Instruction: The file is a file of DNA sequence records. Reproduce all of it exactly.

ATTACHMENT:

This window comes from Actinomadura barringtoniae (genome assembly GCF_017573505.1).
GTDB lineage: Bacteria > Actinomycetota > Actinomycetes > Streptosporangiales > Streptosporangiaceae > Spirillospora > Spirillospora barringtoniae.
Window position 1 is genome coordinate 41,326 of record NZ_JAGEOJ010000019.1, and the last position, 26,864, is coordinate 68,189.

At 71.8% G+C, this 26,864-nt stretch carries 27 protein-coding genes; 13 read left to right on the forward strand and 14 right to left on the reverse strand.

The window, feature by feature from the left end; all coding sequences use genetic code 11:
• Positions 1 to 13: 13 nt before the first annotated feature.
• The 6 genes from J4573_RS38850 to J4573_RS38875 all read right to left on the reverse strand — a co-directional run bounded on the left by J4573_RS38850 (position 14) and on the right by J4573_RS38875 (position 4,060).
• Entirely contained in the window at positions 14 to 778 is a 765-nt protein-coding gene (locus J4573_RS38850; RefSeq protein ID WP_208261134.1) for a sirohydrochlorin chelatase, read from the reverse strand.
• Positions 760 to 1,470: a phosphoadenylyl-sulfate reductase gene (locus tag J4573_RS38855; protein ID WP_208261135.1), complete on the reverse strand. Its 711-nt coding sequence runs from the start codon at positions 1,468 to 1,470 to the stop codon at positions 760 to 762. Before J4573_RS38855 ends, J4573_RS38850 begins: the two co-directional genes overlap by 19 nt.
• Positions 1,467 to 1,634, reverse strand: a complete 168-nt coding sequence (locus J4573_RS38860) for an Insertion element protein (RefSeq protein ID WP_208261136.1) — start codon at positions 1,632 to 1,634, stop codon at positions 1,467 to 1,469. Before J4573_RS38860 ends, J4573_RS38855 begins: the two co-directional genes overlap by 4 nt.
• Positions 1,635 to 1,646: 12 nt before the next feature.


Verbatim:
This window comes from Actinomadura barringtoniae (genome assembly GCF_017573505.1).
GTDB lineage: Bacteria > Actinomycetota > Actinomycetes > Streptosporangiales > Streptosporangiaceae > Spirillospora > Spirillospora barringtoniae.
Window position 1 is genome coordinate 41,326 of record NZ_JAGEOJ010000019.1, and the last position, 26,864, is coordinate 68,189.

At 71.8% G+C, this 26,864-nt stretch carries 27 protein-coding genes; 13 read left to right on the forward strand and 14 right to left on the reverse strand.

The window, feature by feature from the left end; all coding sequences use genetic code 11:
• Positions 1 to 13: 13 nt before the first annotated feature.
• The 6 genes from J4573_RS38850 to J4573_RS38875 all read right to left on the reverse strand — a co-directional run bounded on the left by J4573_RS38850 (position 14) and on the right by J4573_RS38875 (position 4,060).
• Entirely contained in the window at positions 14 to 778 is a 765-nt protein-coding gene (locus J4573_RS38850; RefSeq protein ID WP_208261134.1) for a sirohydrochlorin chelatase, read from the reverse strand.
• Positions 760 to 1,470: a phosphoadenylyl-sulfate reductase gene (locus tag J4573_RS38855; protein ID WP_208261135.1), complete on the reverse strand. Its 711-nt coding sequence runs from the start codon at positions 1,468 to 1,470 to the stop codon at positions 760 to 762. Before J4573_RS38855 ends, J4573_RS38850 begins: the two co-directional genes overlap by 19 nt.
• Positions 1,467 to 1,634, reverse strand: a complete 168-nt coding sequence (locus J4573_RS38860) for an Insertion element protein (RefSeq protein ID WP_208261136.1) — start codon at positions 1,632 to 1,634, stop codon at positions 1,467 to 1,469. Before J4573_RS38860 ends, J4573_RS38855 begins: the two co-directional genes overlap by 4 nt.
• Positions 1,635 to 1,646: 12 nt before the next feature.